Industry’s first 180nm BCD-on-SOI for 375V AC-line power devices

October 27, 2021 // By Nick Flaherty
Industry’s first 180nm BCD-on-SOI for 375V AC-line power devices
X-FAB Silicon Foundries has launched its second generation of 180nm superjunction high-voltage (HV) primitive devices.

The XT018 process from European chip foundry X-fab covers a voltage range from 45 V to 375 V for the first time for medical ultrasound transmitter/receiver ICs and AC line powered IoT sensors.

The complementary NMOS/PMOS devices are based on the company’s BCD-on-SOI platform with deep trench isolation (DTI). Fully qualified for an extended temperature range of -40˚C to +175˚C, they can be incorporated into automotive AEC-Q100 Grade 0 products. They deliver industry-leading on-resistance (R(ds)on) figures, while still providing robust safe-operating areas for R(ds)on, Idsat and Vt. The complete voltage range up to 375 V is covered via use of a single process module.

BCD-on-SOI technologies are attractive to designers due to the superior attributes they have when compared to bulk BCD technologies. Key benefits of this approach include effectively latch-up free circuits, enhanced EMC performance and simplified handling of below ground transients. BCD-on-SOI allows significant die size area reductions, resulting in cost advantages over bulk BCD.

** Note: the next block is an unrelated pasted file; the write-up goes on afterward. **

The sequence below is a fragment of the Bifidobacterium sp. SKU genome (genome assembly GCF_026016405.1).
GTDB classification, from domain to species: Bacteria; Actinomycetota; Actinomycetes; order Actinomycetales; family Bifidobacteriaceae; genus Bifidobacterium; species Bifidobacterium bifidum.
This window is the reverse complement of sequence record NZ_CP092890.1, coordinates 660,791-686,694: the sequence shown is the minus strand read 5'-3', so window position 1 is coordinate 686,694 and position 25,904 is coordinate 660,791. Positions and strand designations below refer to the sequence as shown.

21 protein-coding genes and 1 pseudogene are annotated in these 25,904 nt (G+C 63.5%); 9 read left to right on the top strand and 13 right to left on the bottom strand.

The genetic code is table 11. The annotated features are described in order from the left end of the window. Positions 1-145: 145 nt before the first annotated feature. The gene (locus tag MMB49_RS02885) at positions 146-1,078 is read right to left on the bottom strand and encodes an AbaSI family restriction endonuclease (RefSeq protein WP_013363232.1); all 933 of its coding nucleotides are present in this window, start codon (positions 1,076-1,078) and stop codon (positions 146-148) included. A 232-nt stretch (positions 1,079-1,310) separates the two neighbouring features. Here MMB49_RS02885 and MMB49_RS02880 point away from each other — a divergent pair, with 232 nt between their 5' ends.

This enables designers to use highly integrated ICs which can be directly powered from 230 V AC mains. This opens up an alternative power option to the increasing number of IoT edge nodes now starting to be deployed, allowing the power budget constraints of battery use to be avoided. Combined with the qualified XT018 eFlash, smart IoT device implementations are also possible.

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Medical ultrasound transmitter/receiver ICs require well-matched HV NMOS and PMOS devices in terms of their R(ds)on and Idsat. In response to this, X-FAB has also released a new low R(ds)on PMOS module. This module comes with new PMOS primitive devices capable of supporting operating voltages up to 235 V. These HV PMOS primitive devices feature a 40% reduction in R(ds)on compared to regular 2nd generation superjunction PMOS devices.


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